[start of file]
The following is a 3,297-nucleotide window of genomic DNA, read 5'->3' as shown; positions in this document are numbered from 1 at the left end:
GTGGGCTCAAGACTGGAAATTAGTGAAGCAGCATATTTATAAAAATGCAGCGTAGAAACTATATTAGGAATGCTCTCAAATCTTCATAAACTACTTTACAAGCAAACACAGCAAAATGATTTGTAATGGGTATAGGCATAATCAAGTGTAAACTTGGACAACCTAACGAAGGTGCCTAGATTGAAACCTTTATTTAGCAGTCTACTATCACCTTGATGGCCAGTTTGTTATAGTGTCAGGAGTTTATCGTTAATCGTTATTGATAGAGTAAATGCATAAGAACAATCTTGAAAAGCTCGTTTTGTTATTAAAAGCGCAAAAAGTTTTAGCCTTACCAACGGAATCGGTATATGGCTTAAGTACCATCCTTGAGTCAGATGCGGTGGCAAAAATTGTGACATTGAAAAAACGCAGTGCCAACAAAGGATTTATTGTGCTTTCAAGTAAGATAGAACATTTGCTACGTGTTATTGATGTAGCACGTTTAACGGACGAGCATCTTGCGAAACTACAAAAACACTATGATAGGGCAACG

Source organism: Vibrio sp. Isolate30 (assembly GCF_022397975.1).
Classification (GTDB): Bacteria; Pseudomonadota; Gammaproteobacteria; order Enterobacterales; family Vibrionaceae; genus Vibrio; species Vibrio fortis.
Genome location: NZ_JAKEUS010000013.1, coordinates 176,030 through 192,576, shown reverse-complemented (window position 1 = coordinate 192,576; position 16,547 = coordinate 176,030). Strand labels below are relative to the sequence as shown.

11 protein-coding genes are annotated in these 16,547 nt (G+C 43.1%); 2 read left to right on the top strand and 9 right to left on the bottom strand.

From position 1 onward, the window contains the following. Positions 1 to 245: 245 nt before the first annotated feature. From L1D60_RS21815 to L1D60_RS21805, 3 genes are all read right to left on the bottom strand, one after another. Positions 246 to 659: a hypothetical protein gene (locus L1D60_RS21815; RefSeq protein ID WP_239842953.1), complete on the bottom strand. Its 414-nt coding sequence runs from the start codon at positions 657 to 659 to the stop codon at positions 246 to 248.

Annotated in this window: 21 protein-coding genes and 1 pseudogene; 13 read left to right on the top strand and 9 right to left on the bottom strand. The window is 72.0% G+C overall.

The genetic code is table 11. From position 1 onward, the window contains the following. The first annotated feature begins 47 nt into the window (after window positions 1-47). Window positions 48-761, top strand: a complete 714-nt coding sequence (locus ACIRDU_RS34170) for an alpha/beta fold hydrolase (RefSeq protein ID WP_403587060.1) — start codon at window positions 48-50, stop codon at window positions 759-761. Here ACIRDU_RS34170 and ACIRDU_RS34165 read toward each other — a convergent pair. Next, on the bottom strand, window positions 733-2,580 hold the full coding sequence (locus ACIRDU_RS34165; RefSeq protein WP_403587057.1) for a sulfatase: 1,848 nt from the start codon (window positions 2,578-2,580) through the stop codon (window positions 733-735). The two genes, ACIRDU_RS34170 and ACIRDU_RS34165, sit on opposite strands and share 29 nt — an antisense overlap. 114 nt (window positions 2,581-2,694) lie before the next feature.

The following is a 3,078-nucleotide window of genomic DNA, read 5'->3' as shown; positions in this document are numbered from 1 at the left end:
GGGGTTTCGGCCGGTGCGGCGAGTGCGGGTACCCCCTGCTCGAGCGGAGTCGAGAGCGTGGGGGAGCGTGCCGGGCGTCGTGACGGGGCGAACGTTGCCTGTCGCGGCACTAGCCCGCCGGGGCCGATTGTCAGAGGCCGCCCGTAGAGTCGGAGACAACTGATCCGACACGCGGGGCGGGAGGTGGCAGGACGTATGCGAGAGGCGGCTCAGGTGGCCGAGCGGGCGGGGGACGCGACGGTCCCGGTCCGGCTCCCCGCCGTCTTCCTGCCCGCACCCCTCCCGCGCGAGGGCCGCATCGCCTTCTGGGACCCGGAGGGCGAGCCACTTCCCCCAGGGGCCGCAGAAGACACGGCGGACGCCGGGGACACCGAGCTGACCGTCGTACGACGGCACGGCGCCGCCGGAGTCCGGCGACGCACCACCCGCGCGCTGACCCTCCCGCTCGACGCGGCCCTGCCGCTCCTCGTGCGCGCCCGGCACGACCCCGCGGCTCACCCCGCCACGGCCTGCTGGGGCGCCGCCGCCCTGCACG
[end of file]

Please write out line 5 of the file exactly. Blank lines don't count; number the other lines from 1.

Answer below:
Genome location: NZ_JAKEUS010000013.1, coordinates 176,030 through 192,576, shown reverse-complemented (window position 1 = coordinate 192,576; position 16,547 = coordinate 176,030). Strand labels below are relative to the sequence as shown.